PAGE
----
- General illness (during which the horse might require immune support); and
- Poor diet (e.g., if the horse's sole forage source is poor-quality hay).
If ultimately you decide your horse would benefit from one or more nutritional supplements, supplement your horse the SMART way:
Shop around Before purchasing a supplement, research which type is most likely to be safe, effective, and contain the appropriate type and amount of active ingredient. You can accomplish this quickly and easily using the ACCLAIM system.
Monitor response Unlike pharmaceutical drugs (such as corticosteroids, anti-inflammatories, pergolide for equine Cushing's disease, or thyroxine for hypothyroidism), many nutritional supplements don't have an immediate effect. Scientists have demonstrated in studies that some nutritional supplements--for example, biotin for hooves and glucosamine/chondroitin sulfate for osteoarthritis--don't cause a notable response until after a few months of consistent, daily administration. Therefore, owners/caretakers might need to be patient before deciding if a supplement is "working." At the same time, prolonged administration of a supplement with no perceivable effect (e.g., improved coat quality) could indicate the product is less than ideal and that you should pursue an alternate solution.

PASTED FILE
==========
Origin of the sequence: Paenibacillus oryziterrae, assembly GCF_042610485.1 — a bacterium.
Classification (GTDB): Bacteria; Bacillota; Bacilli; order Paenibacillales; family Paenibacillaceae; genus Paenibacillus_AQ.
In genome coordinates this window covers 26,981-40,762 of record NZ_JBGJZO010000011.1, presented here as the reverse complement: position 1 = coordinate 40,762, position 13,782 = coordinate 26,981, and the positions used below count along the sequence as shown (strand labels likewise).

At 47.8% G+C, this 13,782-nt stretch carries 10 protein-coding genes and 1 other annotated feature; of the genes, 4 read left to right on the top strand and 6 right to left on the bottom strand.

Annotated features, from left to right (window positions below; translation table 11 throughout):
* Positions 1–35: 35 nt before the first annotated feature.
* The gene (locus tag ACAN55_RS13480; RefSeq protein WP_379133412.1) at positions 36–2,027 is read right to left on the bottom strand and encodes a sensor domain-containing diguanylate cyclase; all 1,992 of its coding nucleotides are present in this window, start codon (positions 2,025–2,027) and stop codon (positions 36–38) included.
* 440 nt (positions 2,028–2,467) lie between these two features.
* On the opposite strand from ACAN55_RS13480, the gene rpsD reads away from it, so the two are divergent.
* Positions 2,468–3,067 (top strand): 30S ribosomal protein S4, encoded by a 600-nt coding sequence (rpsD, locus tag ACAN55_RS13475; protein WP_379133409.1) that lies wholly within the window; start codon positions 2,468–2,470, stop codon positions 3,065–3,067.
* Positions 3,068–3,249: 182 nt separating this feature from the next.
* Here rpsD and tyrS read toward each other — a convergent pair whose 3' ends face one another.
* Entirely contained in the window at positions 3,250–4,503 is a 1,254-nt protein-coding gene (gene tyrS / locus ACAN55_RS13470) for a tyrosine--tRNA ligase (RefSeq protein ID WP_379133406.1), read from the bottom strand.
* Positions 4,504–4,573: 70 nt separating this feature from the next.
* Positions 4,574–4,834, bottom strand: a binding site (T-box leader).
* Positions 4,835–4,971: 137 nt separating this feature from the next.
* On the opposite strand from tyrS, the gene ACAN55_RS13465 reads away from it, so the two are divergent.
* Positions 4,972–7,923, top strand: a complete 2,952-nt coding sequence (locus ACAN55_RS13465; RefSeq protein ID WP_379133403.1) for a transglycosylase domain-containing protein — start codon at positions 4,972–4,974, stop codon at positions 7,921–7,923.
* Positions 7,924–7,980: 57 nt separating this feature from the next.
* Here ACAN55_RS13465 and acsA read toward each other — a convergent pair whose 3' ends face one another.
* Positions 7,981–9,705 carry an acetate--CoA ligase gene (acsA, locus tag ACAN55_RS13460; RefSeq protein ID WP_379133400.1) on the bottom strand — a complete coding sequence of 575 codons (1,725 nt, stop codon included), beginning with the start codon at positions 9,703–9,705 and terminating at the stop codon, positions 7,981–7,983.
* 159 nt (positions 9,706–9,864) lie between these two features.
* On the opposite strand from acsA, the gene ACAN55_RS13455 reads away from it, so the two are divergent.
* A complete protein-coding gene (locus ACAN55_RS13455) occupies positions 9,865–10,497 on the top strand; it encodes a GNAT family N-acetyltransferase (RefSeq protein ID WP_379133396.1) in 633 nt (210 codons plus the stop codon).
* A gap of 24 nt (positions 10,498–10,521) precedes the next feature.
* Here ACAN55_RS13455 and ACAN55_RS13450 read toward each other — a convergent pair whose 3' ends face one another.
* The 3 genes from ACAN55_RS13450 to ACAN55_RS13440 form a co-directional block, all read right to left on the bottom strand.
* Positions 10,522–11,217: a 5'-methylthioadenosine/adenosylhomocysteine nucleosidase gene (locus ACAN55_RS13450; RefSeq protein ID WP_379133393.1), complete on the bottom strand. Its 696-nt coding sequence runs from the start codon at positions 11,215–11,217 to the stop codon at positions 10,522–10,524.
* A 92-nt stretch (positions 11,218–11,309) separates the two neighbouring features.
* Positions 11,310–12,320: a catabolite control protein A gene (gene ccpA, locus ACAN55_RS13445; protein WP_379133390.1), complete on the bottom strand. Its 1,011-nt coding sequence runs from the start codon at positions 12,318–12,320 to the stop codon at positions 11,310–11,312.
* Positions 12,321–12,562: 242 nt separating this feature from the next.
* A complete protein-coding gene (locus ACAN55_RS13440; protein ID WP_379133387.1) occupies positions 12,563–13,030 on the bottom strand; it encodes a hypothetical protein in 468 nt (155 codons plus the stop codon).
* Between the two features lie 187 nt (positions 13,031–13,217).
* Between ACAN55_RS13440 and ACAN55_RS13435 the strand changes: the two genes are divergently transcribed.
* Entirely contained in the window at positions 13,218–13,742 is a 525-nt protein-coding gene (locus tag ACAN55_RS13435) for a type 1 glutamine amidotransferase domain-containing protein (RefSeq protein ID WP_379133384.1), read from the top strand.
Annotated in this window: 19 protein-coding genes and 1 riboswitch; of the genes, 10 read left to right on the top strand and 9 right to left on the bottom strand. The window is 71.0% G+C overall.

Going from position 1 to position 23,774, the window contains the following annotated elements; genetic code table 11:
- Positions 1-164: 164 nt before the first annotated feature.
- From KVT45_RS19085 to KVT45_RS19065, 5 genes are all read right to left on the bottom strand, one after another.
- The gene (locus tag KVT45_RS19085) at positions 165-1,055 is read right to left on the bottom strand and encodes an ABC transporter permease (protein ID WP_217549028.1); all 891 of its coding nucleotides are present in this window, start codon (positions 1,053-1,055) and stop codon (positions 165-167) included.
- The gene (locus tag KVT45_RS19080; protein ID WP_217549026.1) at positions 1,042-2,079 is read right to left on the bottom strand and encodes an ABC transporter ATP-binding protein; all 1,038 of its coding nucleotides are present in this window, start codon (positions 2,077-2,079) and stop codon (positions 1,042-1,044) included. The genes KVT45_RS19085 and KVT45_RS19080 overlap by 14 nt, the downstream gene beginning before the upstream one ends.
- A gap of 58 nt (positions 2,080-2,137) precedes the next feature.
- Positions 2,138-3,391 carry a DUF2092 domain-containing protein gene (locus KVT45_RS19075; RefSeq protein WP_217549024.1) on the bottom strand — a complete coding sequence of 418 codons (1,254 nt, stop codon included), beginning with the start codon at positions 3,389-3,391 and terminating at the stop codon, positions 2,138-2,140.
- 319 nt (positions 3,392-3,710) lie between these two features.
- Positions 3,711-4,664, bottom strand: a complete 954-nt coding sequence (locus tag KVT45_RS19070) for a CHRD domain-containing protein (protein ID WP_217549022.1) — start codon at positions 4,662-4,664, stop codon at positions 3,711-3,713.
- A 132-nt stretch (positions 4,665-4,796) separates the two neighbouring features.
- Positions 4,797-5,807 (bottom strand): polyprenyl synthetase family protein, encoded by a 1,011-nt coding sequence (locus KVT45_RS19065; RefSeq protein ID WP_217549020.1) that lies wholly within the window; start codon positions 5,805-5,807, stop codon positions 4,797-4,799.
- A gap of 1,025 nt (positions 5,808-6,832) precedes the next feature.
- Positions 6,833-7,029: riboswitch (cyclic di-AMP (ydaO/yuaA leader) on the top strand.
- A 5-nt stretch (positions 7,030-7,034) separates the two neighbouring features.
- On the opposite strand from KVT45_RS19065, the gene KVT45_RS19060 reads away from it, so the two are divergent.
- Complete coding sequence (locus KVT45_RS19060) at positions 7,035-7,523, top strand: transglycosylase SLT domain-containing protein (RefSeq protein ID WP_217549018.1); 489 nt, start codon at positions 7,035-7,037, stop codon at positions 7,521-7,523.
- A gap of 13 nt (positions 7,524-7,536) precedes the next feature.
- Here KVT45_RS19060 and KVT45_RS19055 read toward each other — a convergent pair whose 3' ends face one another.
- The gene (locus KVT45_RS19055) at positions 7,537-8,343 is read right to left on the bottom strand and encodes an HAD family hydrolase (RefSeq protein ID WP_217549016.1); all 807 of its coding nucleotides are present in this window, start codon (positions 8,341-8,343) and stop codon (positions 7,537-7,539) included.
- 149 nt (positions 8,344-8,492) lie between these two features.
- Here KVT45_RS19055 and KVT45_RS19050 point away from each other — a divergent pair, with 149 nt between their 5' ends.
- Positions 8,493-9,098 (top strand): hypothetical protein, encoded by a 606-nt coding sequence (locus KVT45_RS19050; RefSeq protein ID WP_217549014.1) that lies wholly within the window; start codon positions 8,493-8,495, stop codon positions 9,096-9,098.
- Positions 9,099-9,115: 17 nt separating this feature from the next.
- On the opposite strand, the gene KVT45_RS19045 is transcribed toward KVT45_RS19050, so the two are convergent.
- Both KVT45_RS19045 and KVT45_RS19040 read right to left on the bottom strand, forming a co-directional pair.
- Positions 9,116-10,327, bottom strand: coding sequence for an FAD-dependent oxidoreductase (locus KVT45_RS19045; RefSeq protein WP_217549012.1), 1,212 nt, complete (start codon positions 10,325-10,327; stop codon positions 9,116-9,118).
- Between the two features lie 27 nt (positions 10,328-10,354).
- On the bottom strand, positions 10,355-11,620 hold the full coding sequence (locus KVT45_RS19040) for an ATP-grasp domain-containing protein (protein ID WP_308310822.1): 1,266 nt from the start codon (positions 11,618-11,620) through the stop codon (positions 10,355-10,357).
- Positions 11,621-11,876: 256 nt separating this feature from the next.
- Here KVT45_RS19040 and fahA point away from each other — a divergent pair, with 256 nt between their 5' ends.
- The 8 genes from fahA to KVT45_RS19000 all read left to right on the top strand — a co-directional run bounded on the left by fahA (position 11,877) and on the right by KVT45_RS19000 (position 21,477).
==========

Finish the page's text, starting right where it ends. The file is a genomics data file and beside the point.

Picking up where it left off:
Avoid double-dipping It's easy for owners to oversupplement when they feed more than one product without reading labels carefully. Oversupplementing is not only potentially dangerous but also expensive. In addition, many commercially available feeds, such as concentrates, are specifically designed to meet a horse's needs, depending on his age and workload. If an owner or caretaker begins adding too many supplements, the ration's nutrition profile and nutrient balance changes, and problems due to nutrient interactions can occur.
Reevaluate your choices "Nutritional supplements can be beneficial to horses, but not all supplements are intended to be administered to all horses at all life stages," says Williams.
Electrolytes, for example, might be useful for horses that sweat daily. But if workload decreases or if the horse is exercising in cooler climates, electrolyte supplementation might no longer be necessary.